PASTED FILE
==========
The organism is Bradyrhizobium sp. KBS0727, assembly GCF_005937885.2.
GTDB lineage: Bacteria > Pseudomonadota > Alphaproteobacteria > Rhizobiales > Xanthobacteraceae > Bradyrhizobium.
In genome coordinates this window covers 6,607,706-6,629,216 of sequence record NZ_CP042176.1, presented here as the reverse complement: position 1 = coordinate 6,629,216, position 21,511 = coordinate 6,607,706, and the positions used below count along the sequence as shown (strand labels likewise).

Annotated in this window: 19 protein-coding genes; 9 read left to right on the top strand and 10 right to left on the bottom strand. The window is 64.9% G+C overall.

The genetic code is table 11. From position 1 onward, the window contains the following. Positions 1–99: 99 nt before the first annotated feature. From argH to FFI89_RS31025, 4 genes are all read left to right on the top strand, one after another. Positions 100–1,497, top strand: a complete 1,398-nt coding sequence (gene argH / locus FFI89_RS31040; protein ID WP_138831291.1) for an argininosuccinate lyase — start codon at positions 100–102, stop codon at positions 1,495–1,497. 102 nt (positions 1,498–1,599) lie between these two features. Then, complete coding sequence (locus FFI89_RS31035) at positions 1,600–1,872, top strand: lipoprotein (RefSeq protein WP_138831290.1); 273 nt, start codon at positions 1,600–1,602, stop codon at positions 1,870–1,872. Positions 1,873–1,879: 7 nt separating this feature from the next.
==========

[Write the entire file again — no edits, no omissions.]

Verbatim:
The organism is Bradyrhizobium sp. KBS0727, assembly GCF_005937885.2.
GTDB lineage: Bacteria > Pseudomonadota > Alphaproteobacteria > Rhizobiales > Xanthobacteraceae > Bradyrhizobium.
In genome coordinates this window covers 6,607,706-6,629,216 of sequence record NZ_CP042176.1, presented here as the reverse complement: position 1 = coordinate 6,629,216, position 21,511 = coordinate 6,607,706, and the positions used below count along the sequence as shown (strand labels likewise).

Annotated in this window: 19 protein-coding genes; 9 read left to right on the top strand and 10 right to left on the bottom strand. The window is 64.9% G+C overall.

The genetic code is table 11. From position 1 onward, the window contains the following. Positions 1–99: 99 nt before the first annotated feature. From argH to FFI89_RS31025, 4 genes are all read left to right on the top strand, one after another. Positions 100–1,497, top strand: a complete 1,398-nt coding sequence (gene argH / locus FFI89_RS31040; protein ID WP_138831291.1) for an argininosuccinate lyase — start codon at positions 100–102, stop codon at positions 1,495–1,497. 102 nt (positions 1,498–1,599) lie between these two features. Then, complete coding sequence (locus FFI89_RS31035) at positions 1,600–1,872, top strand: lipoprotein (RefSeq protein WP_138831290.1); 273 nt, start codon at positions 1,600–1,602, stop codon at positions 1,870–1,872. Positions 1,873–1,879: 7 nt separating this feature from the next.